Archeological dig in South Africa!

Pinnacle Point, South Africa

Turning your entire life around at the age of 29 is not easy. It takes work, money, more work, stress, blood, sweat, and tears.

And money. Did I mention money?

I've spent almost my entire 20's working in food service. Be it coffee, booze, or steak, my living has almost entirely been made by serving the general public something they will ingest. While this is a perfectly acceptable way to make a living... I need more. I'm not getting any younger, and I have a lot more to offer than my winning, customer service smile.

But what's a woman with a BA in Theatre supposed to do? It took me years to finally settle on something I felt I'd be really great at, that I could make a living at, and that would let me contribute to the world at large. After much soul searching and a lot of experimentation, I finally decided to pursue a Master's in Biological Anthropology.  

I hounded a professor at the local university until she agreed to let me sit in on her course (for no credit and no money), and through my participation she agreed to put my name in for a program in South Africa, digging in the dirt for two months at an early, modern human site. When I got the news I had been accepted on her recommendation, I was ecstatic.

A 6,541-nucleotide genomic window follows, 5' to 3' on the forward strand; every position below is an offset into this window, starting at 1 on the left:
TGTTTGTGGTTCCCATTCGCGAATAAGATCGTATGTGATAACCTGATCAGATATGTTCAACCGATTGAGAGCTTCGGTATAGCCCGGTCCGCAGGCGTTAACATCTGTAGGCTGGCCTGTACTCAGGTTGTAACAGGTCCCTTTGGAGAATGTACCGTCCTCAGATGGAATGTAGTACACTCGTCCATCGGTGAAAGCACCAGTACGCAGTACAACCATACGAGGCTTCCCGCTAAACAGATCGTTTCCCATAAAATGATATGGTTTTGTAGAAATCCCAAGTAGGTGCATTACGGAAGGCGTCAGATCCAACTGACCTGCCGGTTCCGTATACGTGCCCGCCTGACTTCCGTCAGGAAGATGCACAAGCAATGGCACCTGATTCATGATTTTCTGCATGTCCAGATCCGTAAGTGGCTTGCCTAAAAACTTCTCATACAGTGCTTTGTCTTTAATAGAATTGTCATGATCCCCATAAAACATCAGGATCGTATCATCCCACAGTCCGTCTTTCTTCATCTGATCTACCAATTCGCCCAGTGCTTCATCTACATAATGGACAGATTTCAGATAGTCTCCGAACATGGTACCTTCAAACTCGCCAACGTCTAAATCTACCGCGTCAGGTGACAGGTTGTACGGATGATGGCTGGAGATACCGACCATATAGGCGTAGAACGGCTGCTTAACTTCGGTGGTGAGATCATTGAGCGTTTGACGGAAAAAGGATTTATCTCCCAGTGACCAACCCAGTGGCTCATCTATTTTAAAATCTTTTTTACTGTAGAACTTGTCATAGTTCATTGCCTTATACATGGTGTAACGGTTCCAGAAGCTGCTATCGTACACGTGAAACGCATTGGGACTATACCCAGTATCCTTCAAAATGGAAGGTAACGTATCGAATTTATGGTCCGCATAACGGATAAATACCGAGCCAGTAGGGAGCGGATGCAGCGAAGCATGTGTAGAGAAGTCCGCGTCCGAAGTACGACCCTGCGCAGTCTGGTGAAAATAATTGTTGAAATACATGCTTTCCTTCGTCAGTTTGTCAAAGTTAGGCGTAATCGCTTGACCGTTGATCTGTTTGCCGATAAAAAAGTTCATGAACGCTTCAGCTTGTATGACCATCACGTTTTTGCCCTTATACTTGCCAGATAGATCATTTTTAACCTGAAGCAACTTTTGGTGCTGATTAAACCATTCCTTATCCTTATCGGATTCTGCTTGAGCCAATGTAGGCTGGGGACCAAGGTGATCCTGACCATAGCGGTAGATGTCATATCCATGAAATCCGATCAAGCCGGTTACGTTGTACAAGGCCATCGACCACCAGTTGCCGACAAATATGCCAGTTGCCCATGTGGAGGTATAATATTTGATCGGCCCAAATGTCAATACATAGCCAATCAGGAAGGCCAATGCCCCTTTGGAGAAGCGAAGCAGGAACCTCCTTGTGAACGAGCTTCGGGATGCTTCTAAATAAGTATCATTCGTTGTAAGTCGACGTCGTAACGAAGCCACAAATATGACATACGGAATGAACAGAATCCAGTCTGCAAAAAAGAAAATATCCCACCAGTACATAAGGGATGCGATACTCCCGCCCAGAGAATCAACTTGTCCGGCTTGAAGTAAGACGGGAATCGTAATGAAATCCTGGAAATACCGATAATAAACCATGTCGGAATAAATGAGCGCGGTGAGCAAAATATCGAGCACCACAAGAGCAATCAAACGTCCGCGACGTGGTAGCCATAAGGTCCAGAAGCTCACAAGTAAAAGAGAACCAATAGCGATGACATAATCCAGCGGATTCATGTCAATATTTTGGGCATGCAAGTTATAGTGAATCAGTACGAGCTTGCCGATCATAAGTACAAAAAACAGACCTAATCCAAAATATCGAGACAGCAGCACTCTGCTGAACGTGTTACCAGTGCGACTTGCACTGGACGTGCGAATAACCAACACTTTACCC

Here comes that word again: money. While the program provides us with room and board while there, we are responsible for paying our way to and from South Africa, as well as paying all of our bills while we are gone. I immediately procured for myself three jobs, and began working 70-80 hour work weeks. I've been doing that now for two months, but I am still short (and, honestly, very tired).

Excavation in progress

I need help and I therefore turn to the internet, in the hopes that you, kind stranger or friend, might see yourself in me. That you may be able to recognize the untapped potential in someone who wants to dig in a cave for the rest of her career, maybe her life, for the small possibility of expanding human knowledge and understanding; someone hungry to expand, to shine her own light in the ethereal darkness. Someone who needs to pay her bills.

Contributing to this endeavor will not be without its rewards. On top of knowing you are helping someone live her dreams, I keep a travel blog. So you will be able to live this adventure vicariously through me to the very best of my abilities. I will try to teach you a little about Africa, anthropology, and humankind.

I will also be eternally grateful, and vow to pay it forward whenever I may be in the position to do so. Should we ever meet in real life, you will receive one very sloppy kiss on the mouth in gratitude.
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Mary Shirley 
Denver, CO